The skies of Seattle stubbornly opened up and allowed a few hours of sun to shine down on us today. We’ve been waiting for signs of spring when the kids can go outside without tracking a dump truck full of dirt inside our home.
After a morning of basketball my legs were wobbly, my body ached, and my mind was everywhere yet nowhere. Do you recall a time when you were day dreaming yet couldn’t remember a single topic or idea afterwards?
That’s how I felt today as I pulled through Wendy’s with a large Diet Coke in hand. I noticed the blue sky and decided to pull over and enjoy a few minutes of solitude. I turned off my iPhone and the radio. Only the sun roof was open, and my scalp was already warm from the sun beating down on it.
At home was Kim who had been watching our four children for several hours. Well, watching certainly doesn’t do justice to the energy and patience it takes to care for young children. She would have made breakfast, cleaned the kitchen, made beds, done laundry and got dressed while our one year old scattered measuring cups, cereal, laundry, and pots around the house.
Still I sat there in my car enjoying a few minutes minus the kids. It’s been a few years since I’ve had time to myself. When I first moved to Seattle I liked to drive across the floating bridges that connect Seattle to Mercer Island and Bellevue. Late night was the best time because I would open the moon roof and enjoy the cool breeze and star spotted dark skies on clear nights.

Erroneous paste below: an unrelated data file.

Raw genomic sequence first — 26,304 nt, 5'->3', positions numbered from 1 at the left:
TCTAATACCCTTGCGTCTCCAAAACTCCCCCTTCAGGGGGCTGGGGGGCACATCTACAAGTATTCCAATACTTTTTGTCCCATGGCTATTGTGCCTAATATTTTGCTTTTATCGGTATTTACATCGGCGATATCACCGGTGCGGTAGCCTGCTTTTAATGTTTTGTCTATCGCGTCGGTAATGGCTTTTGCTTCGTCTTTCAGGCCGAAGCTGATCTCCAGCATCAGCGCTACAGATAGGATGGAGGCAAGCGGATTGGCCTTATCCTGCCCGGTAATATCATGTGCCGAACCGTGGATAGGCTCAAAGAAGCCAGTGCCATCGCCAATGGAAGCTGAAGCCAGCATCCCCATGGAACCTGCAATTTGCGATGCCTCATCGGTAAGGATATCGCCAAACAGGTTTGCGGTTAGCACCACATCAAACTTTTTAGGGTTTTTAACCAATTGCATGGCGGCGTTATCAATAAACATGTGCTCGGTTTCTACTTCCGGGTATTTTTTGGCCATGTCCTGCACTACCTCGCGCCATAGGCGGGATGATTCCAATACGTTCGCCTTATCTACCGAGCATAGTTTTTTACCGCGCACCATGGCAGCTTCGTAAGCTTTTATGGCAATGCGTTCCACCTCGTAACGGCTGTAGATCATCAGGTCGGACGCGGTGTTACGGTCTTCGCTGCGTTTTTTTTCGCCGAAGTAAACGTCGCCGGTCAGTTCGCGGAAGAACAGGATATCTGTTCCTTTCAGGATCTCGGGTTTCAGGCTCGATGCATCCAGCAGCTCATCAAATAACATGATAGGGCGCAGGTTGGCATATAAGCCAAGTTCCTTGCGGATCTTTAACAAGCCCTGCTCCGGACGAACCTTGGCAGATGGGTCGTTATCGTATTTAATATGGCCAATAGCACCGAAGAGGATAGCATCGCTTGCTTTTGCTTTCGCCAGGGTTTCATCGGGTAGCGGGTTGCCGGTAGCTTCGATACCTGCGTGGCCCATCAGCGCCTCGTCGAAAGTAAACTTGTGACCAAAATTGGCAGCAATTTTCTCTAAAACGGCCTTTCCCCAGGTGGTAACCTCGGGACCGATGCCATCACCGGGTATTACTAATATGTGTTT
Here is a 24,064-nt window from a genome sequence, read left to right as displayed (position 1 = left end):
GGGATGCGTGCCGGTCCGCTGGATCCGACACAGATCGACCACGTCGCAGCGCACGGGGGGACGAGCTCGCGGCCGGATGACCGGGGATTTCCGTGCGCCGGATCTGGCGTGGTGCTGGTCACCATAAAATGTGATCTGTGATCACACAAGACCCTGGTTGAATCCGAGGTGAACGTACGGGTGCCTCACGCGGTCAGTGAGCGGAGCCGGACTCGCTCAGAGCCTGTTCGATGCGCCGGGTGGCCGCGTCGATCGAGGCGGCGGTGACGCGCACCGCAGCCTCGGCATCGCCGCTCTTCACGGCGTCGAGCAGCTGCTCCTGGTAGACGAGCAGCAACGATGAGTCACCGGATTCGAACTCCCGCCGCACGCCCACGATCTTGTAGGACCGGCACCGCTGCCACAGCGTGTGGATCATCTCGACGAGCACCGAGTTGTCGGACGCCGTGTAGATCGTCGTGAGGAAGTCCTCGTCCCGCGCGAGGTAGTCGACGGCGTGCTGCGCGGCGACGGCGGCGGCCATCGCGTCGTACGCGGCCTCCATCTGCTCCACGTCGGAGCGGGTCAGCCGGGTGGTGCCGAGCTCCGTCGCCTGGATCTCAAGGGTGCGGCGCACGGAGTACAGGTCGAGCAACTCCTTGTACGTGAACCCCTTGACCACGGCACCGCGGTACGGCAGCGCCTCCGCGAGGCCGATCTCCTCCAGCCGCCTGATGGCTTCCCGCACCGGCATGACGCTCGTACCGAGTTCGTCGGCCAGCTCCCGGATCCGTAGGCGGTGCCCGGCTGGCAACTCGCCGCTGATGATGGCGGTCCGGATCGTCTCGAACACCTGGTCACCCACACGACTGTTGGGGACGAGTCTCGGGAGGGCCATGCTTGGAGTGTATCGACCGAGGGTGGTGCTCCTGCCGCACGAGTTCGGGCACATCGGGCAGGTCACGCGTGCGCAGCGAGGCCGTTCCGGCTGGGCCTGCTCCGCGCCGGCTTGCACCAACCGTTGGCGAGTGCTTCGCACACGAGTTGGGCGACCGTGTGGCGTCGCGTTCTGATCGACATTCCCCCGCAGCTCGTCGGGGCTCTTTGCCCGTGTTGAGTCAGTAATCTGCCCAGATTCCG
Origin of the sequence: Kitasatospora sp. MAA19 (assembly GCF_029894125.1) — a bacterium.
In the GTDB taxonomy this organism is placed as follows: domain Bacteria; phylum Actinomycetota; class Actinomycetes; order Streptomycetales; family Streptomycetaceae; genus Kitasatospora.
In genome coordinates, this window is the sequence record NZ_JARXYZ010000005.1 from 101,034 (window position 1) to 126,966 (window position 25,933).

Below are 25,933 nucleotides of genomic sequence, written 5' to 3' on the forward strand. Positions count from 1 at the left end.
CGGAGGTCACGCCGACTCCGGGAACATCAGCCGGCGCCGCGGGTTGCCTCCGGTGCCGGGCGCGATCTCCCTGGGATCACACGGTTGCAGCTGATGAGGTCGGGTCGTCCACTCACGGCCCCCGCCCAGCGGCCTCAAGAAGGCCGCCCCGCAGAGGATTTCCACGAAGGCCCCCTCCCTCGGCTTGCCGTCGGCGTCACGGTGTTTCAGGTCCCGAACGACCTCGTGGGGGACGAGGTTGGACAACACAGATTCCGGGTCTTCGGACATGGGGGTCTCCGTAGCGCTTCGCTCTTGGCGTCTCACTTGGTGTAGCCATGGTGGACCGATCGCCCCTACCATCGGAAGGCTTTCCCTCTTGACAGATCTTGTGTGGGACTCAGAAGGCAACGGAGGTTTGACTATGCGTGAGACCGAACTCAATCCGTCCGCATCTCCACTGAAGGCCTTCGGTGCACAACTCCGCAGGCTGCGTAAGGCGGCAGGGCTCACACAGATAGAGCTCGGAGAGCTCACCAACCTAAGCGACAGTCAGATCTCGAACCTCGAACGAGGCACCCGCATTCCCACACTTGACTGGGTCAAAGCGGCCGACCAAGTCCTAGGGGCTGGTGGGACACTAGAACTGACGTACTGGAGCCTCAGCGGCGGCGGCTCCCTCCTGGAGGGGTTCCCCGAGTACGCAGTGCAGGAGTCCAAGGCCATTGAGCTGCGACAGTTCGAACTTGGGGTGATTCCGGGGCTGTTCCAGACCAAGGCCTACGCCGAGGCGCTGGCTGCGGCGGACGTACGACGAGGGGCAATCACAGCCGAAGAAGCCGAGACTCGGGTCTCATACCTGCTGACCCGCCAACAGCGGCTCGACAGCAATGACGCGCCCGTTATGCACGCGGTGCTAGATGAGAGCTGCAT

Maybe it’s the news. Or the economy. Or the job. Where is this country headed and what does the future hold for my children? Will I have a job a year from now? If I don’t, what will I do to support my family? Is Seattle where we should continue to live?
This is the most unsettled I’ve felt in my life. Yet it comes at a time when I feel we should be putting down roots which provides that stability for our children. I grew up in one city, in one house while my dad worked the same job for over 30 years. Is that how it’s supposed to be done?
I don’t know.
I flipped the ignition key and my quiet few minutes were history as I headed back home up the twisty roads of Lea Hill. I took the long away around the hill. I turned onto our street and drove to the end before pressing the button that opened the garage door to our humble yellow home.
As I was getting out of the car, Luca appeared. She stood there waiting for me to come around the car where she could give me a hug.
“But I just finished playing basketball and my hair is still wet”
“I don’t care, Dad. I missed you”
I should have taken the short cut.